If there is anything to be said about the last few years, patients are eager for better healthcare experiences, whether it’s patient engagement or care quality. It’s why healthcare consumerism has been a large area for growth in the industry over the last decade.
What are HCAHPS scores?
The Centers for Medicare and Medicaid Services (CMS) was in need of a nationally regulated service that kept track of patient’s hospital experiences. While hospitals had their own internal surveys, it didn’t allow for them to be compared nationally for justifiable reasons. So in 2002, Hospital Consumer Assessment of Healthcare Providers and Systems (HCAHPS) scores were created to make a standardized process of tracking patient’s reviews of their care experience.
The survey, which is sent at random to adult patients 48 hours to six weeks after discharge, asks 29 questions about their hospital experience via mail, telephone, a mixture of the two or IVR. This can be done internally and sent to CMS (with approval) or done through an approved vendor. Updated four times a year and posted online, these scores help patients determine the hospital that’s right for them. However, for providers who don’t score so well, it can be a huge issue to their bottom line.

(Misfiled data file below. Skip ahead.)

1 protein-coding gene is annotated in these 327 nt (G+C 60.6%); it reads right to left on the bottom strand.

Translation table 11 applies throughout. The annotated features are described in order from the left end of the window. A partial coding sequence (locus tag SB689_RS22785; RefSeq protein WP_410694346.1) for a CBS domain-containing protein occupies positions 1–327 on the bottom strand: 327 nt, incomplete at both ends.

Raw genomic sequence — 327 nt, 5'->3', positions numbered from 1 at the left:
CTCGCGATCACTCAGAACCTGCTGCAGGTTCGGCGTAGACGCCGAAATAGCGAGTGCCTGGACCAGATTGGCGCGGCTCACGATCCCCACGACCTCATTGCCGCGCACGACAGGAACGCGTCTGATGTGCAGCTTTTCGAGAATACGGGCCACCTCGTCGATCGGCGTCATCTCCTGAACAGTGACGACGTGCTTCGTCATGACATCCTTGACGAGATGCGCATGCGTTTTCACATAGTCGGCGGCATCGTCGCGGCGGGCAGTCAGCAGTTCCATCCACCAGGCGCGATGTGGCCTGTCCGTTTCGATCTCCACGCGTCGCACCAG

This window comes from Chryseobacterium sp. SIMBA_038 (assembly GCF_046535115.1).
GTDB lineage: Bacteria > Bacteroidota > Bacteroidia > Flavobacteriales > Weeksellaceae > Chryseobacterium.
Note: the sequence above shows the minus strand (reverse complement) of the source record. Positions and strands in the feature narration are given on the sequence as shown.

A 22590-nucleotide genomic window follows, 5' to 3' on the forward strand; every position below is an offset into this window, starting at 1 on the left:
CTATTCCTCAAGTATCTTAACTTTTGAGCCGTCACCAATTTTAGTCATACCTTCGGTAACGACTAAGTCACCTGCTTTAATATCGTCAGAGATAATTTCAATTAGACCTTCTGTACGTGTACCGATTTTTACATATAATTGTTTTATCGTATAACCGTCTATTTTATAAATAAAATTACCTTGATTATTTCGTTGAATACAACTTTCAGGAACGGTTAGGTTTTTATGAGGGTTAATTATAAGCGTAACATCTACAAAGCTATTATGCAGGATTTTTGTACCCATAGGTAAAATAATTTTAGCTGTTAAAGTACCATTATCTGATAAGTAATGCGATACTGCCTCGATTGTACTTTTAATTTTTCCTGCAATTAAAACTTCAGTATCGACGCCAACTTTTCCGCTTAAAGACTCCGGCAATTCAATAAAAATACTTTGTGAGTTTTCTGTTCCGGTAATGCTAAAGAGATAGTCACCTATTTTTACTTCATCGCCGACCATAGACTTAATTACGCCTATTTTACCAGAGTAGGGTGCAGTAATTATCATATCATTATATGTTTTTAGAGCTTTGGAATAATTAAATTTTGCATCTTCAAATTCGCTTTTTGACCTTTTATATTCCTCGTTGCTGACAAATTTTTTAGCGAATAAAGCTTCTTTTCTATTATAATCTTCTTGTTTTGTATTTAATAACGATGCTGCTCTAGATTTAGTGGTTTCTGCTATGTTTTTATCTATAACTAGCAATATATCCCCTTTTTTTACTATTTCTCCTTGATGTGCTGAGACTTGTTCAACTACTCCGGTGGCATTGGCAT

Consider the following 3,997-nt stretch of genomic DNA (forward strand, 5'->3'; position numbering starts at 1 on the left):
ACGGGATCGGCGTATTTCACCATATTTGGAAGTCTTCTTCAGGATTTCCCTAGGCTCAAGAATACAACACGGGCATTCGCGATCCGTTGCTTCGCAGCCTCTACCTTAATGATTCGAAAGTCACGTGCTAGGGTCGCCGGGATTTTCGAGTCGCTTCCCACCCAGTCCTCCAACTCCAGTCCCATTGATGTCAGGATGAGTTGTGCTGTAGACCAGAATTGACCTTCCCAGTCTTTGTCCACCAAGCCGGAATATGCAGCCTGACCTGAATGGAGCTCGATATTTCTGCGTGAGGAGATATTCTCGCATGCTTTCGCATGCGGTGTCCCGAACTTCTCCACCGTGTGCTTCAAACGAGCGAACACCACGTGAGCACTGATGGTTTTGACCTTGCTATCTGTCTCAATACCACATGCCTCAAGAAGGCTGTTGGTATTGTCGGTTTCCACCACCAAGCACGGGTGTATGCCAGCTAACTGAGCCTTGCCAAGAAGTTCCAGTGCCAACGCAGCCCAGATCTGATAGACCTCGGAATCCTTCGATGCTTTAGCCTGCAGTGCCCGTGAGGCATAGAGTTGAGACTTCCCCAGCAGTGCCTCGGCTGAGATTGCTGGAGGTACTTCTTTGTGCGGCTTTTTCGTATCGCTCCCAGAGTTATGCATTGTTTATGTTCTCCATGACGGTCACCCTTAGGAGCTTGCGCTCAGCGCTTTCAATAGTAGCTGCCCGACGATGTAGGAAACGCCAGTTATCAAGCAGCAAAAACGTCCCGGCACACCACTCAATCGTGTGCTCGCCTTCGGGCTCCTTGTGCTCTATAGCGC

How Patient Engagement Can Help
Hospitals may not realize how bolstering patient engagement efforts can generate a powerful impact on HCAHPS scores. And it doesn’t take much to do it in most cases. Here are a few ways to use patient engagement to increase HCAHPS scores.
When it comes to healthcare consumerism, one of the best approaches healthcare providers can take is to listen to what patients want and implement those changes. Patient engagement platforms that give patients options will always dominate the competition. For instance, allow patients the option to schedule their own appointments or to pay bills from a variety of payment options. And most importantly, make it easy for them to connect with their doctor when they need it most through a messaging option on the platform. Empowered patients will always rave about their hospital experience if they are given the tools to take charge of their health.
When low quality scores are hitting your organization hard, let workflows help navigate prioritize patient care. For instance, if a patient misses a physical therapy appointment or hits an unusual reading on their remote monitoring device, the platform will make a note that a doctor or nurse should reach out. This can make or break their health outcomes for patients with chronic conditions, but even small instances, like setting up reminders for appointments, annual exams, preventative care and post-visit next steps, can lead to powerful results.
Thanks to Upfront’s technology, workflows like this can be easily created and tweaked without using code, saving time and energy so that you can do everything possible to make the patient experience stellar.